GREENBELT, Md., April 18 (UPI) -- NASA scientists say they have reached a breakthrough in computer modeling, allowing the simulation of gravitational waves from merging black holes.
Astronomers said the three-dimensional simulations -- the largest astrophysical calculations ever performed on a NASA supercomputer -- provide the foundation to explore the universe in an entirely new way.
Previous simulations were plagued by computer crashes since the necessary equations, based on Einstein's theory of general relativity, were far too complex. But scientists at NASA's Goddard Space Flight Center in Greenbelt, Md., found a method to translate Einstein's math in a way that computers can understand.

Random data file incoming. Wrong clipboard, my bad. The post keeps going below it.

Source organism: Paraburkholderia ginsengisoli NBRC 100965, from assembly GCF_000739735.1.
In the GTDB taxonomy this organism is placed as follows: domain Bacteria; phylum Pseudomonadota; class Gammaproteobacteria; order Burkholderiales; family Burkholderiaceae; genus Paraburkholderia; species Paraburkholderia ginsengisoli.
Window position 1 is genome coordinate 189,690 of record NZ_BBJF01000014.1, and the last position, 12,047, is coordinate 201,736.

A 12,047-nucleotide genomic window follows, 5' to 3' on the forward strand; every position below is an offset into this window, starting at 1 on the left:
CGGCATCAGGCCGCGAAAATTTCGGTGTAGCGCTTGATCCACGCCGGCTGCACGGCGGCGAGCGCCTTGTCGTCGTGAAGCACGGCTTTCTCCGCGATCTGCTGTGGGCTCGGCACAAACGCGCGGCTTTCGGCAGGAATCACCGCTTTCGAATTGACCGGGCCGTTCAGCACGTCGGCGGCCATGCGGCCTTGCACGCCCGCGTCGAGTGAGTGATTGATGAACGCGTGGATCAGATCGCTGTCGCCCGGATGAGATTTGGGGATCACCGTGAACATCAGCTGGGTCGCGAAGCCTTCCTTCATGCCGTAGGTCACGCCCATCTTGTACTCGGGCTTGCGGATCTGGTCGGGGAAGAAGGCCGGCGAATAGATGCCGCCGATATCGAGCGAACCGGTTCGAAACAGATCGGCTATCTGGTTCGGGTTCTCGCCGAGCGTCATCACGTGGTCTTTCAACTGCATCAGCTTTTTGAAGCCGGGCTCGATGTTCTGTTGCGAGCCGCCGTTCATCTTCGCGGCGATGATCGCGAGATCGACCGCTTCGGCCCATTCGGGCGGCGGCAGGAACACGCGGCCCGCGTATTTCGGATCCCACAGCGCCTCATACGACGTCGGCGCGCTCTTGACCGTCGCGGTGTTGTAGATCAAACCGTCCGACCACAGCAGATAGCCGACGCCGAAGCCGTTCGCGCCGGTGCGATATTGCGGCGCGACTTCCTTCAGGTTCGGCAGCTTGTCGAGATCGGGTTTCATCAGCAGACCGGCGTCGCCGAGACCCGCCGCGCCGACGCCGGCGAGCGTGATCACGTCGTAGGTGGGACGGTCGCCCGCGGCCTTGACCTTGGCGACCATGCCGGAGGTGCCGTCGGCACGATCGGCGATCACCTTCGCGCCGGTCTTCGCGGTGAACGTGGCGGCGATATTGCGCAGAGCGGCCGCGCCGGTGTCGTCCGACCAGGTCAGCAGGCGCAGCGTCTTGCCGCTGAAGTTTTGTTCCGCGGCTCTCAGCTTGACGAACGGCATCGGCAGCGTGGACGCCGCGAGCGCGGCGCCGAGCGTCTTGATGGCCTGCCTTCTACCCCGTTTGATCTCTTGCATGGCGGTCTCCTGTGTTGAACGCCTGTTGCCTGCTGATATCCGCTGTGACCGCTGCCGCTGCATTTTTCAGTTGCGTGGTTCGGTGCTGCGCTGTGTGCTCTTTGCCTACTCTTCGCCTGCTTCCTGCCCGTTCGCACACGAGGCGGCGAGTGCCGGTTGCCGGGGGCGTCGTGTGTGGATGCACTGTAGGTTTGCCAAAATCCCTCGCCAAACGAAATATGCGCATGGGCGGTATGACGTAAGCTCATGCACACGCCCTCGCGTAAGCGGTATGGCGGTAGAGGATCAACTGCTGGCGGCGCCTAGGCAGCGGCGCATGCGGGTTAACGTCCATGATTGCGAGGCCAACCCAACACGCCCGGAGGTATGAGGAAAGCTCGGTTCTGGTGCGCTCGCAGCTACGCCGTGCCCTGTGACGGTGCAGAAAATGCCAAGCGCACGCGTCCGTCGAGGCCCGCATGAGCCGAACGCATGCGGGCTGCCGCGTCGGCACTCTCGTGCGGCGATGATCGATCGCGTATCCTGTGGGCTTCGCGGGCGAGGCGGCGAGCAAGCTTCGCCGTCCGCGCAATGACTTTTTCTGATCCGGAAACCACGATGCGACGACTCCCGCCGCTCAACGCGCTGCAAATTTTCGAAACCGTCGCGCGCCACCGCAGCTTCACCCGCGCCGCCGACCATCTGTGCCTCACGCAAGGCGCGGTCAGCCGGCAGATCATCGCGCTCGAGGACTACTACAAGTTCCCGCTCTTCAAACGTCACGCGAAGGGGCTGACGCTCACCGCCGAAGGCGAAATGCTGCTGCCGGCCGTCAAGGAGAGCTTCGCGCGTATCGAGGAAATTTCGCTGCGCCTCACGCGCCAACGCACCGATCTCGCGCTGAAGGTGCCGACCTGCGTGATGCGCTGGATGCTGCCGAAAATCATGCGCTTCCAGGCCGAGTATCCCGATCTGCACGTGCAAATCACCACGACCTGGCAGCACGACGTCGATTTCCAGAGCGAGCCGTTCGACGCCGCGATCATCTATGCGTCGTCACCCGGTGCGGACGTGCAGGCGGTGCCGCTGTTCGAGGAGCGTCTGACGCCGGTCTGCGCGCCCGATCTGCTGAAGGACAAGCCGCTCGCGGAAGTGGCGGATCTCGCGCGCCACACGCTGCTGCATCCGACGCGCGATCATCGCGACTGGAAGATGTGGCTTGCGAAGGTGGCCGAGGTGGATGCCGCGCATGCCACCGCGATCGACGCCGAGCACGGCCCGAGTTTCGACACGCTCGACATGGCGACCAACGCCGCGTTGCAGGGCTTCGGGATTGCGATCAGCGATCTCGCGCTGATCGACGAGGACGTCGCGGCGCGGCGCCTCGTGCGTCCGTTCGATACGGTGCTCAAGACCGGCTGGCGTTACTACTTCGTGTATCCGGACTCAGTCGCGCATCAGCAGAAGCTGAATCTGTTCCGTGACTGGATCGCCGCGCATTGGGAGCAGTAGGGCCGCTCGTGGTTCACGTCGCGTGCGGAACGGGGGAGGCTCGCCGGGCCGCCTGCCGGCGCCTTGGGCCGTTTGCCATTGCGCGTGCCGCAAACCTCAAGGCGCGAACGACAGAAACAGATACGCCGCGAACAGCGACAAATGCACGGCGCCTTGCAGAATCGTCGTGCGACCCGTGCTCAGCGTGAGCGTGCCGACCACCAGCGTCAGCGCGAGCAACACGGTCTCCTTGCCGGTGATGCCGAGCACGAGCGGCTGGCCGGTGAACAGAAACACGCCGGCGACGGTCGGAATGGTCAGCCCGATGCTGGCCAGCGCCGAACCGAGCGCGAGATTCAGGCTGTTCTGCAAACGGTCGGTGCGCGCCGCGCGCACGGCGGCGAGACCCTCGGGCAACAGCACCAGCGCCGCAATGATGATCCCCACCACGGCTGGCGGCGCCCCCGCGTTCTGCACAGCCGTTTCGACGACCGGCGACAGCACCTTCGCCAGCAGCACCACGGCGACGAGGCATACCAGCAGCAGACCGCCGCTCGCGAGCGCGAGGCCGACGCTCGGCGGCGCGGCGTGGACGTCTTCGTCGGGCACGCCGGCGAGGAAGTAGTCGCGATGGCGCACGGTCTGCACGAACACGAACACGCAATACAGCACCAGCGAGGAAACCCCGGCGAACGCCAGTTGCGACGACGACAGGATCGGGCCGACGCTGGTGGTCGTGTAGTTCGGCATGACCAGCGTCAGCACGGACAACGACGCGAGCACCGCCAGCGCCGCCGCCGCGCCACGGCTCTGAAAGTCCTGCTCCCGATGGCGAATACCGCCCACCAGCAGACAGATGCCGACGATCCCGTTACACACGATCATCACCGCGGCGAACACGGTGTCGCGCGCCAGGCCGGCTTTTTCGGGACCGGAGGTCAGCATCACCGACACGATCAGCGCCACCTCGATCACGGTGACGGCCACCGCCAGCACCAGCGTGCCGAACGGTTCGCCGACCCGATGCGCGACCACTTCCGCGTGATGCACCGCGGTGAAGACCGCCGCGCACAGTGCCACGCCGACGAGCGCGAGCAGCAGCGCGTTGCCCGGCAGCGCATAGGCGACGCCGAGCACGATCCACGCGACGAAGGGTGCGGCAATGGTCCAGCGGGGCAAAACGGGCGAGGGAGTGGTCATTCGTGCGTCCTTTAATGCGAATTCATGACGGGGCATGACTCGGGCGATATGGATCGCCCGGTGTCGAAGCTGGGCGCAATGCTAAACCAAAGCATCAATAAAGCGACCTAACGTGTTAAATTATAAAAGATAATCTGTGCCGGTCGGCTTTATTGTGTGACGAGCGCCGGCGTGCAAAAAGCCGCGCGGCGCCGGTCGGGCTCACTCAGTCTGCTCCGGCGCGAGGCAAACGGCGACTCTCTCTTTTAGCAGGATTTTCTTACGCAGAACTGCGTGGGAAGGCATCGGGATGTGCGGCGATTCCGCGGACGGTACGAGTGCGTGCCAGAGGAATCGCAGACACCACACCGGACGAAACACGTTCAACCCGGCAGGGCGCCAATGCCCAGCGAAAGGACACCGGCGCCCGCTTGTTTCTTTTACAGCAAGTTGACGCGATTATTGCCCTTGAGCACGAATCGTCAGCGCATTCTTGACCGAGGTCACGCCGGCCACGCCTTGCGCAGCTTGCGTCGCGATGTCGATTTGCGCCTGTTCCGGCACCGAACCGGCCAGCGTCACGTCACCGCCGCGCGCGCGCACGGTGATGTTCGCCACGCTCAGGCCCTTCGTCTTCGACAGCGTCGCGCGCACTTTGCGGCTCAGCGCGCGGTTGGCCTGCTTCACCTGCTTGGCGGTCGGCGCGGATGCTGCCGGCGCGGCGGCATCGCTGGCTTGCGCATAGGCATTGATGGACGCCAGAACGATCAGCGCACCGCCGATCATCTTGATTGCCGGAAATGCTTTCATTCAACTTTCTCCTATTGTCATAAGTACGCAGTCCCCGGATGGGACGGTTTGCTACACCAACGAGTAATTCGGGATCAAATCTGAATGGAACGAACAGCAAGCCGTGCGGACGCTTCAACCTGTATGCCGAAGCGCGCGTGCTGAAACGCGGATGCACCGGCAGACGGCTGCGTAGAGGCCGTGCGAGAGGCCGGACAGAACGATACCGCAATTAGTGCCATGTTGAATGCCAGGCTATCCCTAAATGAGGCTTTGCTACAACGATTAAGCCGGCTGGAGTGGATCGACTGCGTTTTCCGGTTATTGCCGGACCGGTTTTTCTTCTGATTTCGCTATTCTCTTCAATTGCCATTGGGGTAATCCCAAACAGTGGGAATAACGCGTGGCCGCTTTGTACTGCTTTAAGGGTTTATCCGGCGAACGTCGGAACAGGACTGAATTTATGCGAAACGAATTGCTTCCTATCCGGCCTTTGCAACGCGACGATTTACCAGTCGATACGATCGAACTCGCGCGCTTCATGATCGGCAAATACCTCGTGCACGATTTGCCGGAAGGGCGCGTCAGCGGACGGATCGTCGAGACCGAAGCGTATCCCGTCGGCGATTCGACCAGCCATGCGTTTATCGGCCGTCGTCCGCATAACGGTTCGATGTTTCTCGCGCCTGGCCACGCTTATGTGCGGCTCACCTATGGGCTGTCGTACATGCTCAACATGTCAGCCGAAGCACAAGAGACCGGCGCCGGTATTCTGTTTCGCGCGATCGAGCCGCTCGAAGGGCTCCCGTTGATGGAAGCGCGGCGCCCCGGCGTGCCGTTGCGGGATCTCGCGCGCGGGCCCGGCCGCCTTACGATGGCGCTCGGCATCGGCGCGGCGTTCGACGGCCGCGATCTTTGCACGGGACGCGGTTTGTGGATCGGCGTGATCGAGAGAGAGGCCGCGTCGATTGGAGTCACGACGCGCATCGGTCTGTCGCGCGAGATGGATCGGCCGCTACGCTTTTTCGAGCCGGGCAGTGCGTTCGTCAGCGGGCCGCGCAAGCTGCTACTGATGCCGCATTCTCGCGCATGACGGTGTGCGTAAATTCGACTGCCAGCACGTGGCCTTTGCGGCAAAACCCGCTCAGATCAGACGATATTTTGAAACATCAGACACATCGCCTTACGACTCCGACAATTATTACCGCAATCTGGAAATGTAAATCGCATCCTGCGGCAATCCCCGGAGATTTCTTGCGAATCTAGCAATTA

"These mergers are by far the most powerful events occurring in the universe, with each one generating more energy than all of the stars in the universe combined. Now we have realistic simulations to guide gravitational wave detectors coming online," said Joan Centrella, head of the Gravitational Astrophysics Laboratory at Goddard.
The work was detailed in the March 26 issue of Physical Review Letters and will appear in an upcoming issue of Physical Review D.